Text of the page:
Ironically, Armenia and Azerbaijan did later come to a compromise that the Allies had once hoped they would. In July 1921, representatives of the three now sovietized South Caucasus republics convened in Tiflis and ruled to retain (!) Karabakh within Azerbaijan (Armenian propaganda often deliberately misquotes the document by twisting its original wording ‘retain within’ to ‘transfer to’ and exaggerating the role of Joe Stalin who, in fact, had then no power,  not even the right to vote). Interestingly, Armenian representative Nazaretian voted in favor of the resolution. The Armenian majority in the upper part of Karabakh was granted autonomy. No parallel autonomy, however, was offered to ethnic Azeris in Armenia, despite a solid majority they formed in the provinces of Zangezur, Vedi, Agbaba and Lake Goycha; an imbalance that would prove a ticking mine to have exploded in 1988.

Following the Russian annexation, there was neither Armenia nor Azerbaijan in the South Caucasus. Migrations rendered the entire territory ethnically mixed. Hence, after the collapse of the Empire, mutual territorial claims were inevitable. There was barely any border that would have left both nations equally satisfied; still, a border had to be somehow drawn. Armenians might have been unhappy about the upper part of Karabakh staying in Azerbaijan, but so were Azeris who formed a demographic majority in many areas of Armenia yet were even denied autonomy similar to Karabakh.

Meanwhile, an Azeri autonomy in Armenia, had it been thought about, could have served as an instrument of deterrence against Armenian separatism many decades later. Another solution that would have ruled out any possible conflict, was suggested by the British Foreign Office in the memo of November 18, 1921: ‘The best permanent settlement might be to bring about a segregation of the Armenians and Azerbaijanis into separate areas by persuading the Karabagh Armenians to emigrate to the Erevan district and the Erevan Azerbaijanis to Karabagh’. This proposal was reiterated once again in the British Cabinet’s memo of February 7, 1919: ‘In order to settle the discord between Armenia and Azerbaijan, the Armenian population of Karabagh should be exchanged for the Muslim population of the Erivan guberniia’.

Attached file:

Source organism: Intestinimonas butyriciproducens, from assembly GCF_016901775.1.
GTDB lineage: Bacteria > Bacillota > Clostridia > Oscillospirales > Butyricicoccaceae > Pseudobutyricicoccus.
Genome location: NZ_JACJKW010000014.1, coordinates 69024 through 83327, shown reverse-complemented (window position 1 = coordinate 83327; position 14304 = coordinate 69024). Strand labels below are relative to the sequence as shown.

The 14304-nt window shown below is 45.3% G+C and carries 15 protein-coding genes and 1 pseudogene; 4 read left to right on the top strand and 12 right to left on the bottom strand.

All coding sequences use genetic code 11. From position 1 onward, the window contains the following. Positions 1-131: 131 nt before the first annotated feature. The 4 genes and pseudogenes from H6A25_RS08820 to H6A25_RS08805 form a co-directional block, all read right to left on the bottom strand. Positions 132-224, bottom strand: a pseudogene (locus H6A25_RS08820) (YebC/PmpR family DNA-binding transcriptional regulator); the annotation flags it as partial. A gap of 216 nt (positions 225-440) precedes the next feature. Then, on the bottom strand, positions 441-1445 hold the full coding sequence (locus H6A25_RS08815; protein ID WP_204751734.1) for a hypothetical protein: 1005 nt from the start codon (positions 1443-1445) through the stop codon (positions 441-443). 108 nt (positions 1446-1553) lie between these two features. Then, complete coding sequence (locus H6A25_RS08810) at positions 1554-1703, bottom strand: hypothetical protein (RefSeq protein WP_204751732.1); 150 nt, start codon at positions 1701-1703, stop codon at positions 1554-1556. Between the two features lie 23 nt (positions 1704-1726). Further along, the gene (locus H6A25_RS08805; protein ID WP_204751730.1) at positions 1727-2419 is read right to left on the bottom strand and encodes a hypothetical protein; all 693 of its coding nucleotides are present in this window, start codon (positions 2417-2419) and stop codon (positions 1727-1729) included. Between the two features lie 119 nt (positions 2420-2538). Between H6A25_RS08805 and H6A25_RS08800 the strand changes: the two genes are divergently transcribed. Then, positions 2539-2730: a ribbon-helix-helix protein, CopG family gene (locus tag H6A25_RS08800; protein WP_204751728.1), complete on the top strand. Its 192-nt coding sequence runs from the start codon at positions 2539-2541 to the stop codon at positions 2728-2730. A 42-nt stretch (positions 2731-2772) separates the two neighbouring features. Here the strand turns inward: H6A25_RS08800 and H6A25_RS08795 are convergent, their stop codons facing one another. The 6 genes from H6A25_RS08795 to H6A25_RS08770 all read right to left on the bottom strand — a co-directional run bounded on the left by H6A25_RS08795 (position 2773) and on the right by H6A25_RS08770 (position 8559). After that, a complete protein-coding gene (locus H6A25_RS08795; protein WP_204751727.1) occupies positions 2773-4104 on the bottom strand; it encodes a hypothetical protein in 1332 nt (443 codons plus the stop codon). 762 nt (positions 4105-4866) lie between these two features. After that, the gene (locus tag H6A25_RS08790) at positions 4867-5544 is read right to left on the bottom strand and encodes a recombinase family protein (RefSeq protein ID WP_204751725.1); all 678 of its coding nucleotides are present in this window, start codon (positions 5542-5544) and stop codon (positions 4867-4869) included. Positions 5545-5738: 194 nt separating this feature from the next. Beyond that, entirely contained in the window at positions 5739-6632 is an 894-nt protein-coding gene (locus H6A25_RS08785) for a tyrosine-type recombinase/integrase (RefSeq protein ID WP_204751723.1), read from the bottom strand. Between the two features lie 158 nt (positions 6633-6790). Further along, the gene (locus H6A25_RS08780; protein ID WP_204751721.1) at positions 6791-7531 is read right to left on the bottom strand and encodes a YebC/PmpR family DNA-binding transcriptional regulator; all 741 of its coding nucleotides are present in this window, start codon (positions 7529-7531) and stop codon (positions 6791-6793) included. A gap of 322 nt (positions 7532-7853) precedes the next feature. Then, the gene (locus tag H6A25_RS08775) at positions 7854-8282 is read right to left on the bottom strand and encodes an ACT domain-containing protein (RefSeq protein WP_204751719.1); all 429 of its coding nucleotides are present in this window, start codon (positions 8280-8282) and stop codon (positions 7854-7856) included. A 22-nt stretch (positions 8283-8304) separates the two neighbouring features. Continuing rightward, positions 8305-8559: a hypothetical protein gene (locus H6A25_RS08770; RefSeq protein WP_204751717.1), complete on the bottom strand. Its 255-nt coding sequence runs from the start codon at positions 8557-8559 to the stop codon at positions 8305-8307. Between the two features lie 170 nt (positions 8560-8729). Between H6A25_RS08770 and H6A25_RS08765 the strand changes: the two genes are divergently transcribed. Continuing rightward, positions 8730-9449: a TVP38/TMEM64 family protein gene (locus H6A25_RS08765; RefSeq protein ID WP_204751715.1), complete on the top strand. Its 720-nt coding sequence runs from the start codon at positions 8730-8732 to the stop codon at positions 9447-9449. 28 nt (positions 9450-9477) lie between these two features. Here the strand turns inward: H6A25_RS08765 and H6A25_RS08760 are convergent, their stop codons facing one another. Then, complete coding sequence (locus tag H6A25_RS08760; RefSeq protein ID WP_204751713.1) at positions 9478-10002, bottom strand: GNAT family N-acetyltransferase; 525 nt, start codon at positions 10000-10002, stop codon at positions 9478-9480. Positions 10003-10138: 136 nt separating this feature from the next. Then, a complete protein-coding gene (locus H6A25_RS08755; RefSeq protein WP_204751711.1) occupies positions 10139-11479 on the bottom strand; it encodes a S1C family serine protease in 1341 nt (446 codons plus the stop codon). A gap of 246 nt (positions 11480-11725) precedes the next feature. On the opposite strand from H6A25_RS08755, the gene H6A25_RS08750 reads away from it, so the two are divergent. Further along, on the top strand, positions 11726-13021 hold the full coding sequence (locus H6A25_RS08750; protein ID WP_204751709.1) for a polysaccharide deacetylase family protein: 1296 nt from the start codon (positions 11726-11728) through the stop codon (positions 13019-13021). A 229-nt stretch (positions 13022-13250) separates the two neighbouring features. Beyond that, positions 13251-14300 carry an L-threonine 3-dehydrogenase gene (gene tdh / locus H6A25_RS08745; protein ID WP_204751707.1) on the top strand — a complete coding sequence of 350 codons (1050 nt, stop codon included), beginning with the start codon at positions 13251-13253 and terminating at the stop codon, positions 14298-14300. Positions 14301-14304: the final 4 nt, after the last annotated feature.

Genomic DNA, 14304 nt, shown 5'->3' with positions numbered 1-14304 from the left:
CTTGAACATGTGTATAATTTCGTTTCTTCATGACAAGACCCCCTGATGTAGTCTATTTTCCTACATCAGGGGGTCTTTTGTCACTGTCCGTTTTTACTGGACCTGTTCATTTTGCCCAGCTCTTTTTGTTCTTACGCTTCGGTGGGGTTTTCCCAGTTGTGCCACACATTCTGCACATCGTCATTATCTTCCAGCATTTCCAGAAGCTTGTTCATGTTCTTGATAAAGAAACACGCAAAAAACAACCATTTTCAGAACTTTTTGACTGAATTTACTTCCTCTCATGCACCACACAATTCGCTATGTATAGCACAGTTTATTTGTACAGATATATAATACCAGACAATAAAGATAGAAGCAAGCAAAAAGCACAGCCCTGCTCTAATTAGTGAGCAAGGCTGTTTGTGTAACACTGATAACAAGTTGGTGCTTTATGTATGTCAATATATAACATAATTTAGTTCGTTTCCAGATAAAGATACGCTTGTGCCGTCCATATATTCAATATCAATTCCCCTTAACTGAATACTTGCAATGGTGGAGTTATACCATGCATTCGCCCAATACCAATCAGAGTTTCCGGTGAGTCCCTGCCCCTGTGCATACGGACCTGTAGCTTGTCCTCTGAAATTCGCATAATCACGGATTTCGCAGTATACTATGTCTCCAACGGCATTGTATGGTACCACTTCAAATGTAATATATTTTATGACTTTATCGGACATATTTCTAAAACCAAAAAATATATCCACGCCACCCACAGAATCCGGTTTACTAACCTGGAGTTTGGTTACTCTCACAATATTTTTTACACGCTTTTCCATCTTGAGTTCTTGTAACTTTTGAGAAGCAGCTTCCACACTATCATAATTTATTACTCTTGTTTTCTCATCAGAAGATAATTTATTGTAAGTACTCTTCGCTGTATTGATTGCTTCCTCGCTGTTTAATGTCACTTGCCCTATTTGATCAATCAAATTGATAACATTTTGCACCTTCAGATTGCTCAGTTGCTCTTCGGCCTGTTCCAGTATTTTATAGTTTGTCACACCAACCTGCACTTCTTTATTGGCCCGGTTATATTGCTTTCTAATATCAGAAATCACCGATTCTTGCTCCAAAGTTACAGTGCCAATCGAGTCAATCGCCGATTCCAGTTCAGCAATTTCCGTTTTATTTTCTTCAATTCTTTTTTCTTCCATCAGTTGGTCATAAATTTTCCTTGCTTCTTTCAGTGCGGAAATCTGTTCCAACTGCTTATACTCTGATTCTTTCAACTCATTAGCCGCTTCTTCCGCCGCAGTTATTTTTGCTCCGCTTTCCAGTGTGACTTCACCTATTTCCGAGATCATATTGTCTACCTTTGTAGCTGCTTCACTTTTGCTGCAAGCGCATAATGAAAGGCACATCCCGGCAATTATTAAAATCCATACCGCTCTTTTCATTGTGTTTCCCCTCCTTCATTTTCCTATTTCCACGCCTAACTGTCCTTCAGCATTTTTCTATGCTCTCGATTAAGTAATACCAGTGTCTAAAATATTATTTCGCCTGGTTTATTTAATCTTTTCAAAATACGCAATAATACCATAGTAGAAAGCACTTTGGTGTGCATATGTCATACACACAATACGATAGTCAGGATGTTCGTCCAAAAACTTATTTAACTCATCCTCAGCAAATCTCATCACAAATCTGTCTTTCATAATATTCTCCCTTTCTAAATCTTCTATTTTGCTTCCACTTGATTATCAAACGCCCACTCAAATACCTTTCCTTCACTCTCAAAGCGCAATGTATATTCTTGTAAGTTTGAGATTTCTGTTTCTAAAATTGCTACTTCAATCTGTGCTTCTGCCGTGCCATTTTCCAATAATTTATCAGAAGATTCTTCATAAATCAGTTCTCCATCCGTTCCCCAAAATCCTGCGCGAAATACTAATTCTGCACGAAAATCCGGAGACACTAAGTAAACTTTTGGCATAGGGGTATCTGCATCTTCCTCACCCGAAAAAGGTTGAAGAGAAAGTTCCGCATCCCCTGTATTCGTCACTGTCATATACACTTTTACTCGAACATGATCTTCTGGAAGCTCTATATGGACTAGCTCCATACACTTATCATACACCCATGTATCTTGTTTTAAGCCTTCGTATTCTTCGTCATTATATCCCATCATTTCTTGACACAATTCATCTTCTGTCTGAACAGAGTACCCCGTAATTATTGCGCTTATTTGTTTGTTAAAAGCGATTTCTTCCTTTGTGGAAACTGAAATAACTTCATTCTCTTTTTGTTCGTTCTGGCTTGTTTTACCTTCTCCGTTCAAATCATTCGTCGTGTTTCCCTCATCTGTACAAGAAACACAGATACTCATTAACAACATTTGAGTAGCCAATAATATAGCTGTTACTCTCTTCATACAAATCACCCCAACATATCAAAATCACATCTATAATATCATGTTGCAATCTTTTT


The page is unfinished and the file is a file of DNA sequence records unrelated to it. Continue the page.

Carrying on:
These two brief quotations prove that the Allies considered Karabakh and Erivan part of Azerbaijan and Armenia, respectively. This comes at no surprise, given that the former was an integral part of Azerbaijan in 1918-1920. Armenia reluctantly recognized this (according to historian Richard Hovannisian, during the official celebrations of the first anniversary of the Republic on May 28, 1919, the delegates from Karabakh were seated in Erivan among the foreign guests), and later, in August 1919, the Armenian Council of Karabakh accepted the jurisdiction of Azerbaijani government.

An explosion of the mine planted in 1921 was a matter of time. But in order to safely speak about the self-determination of her ethnic kins in Azerbaijan and, at the same time, secure her own territorial integrity, Armenia had to first rid herself of the Azeri population, a process that unfolded in several waves—in the 1920s, 1940-50s, and finally after the outbreak of an open conflict in the late 1980s set to complete the ethnic cleansing.

Over 160 years since the Russian conquest, the Muslim population of Erivan shrank from 80 percent to zero. Having cleansed their own territory, Armenian politicians went on to expel Azeris from Azerbaijan—first from Nagorno-Karabakh where Azeris formed a substantial part of the population and then from the seven surrounding districts which were entirely Azeri throughout history. Clearly, it is nonsense to talk about self-determination following ethnic cleansing!

Ara Papian appeals to the international community to exhume some mysterious century-old ‘annexed ethnographic maps’ of dubious origin (this from the times when even the League of Nations was not yet founded), calling this… a ‘legal basis’ for conflict resolution. Perhaps, for a senior diplomat that Papian is, calling upon his own government to implement the four resolutions of the UN Security Council on Nagorno-Karabakh (822, 853, 874, 884) would set to a young generation of Armenian diplomats far better an example of sober understanding of contemporary international law.

Ed.’s Note: Vugar Seidov (PhD) is a political analyst with the AZERTAG news agency, consultant to a number of MEPs and members of PACE. He holds PhD in History (Moscow Lomonosov University), MA in European Studies (Central European University) and MPhil in International Relations (University of Cambridge). The views expressed in this article do not necessarily reflect the views of The Reporter.

 

Contributed by Vugar Seidov
Contributed by Vugar Seidov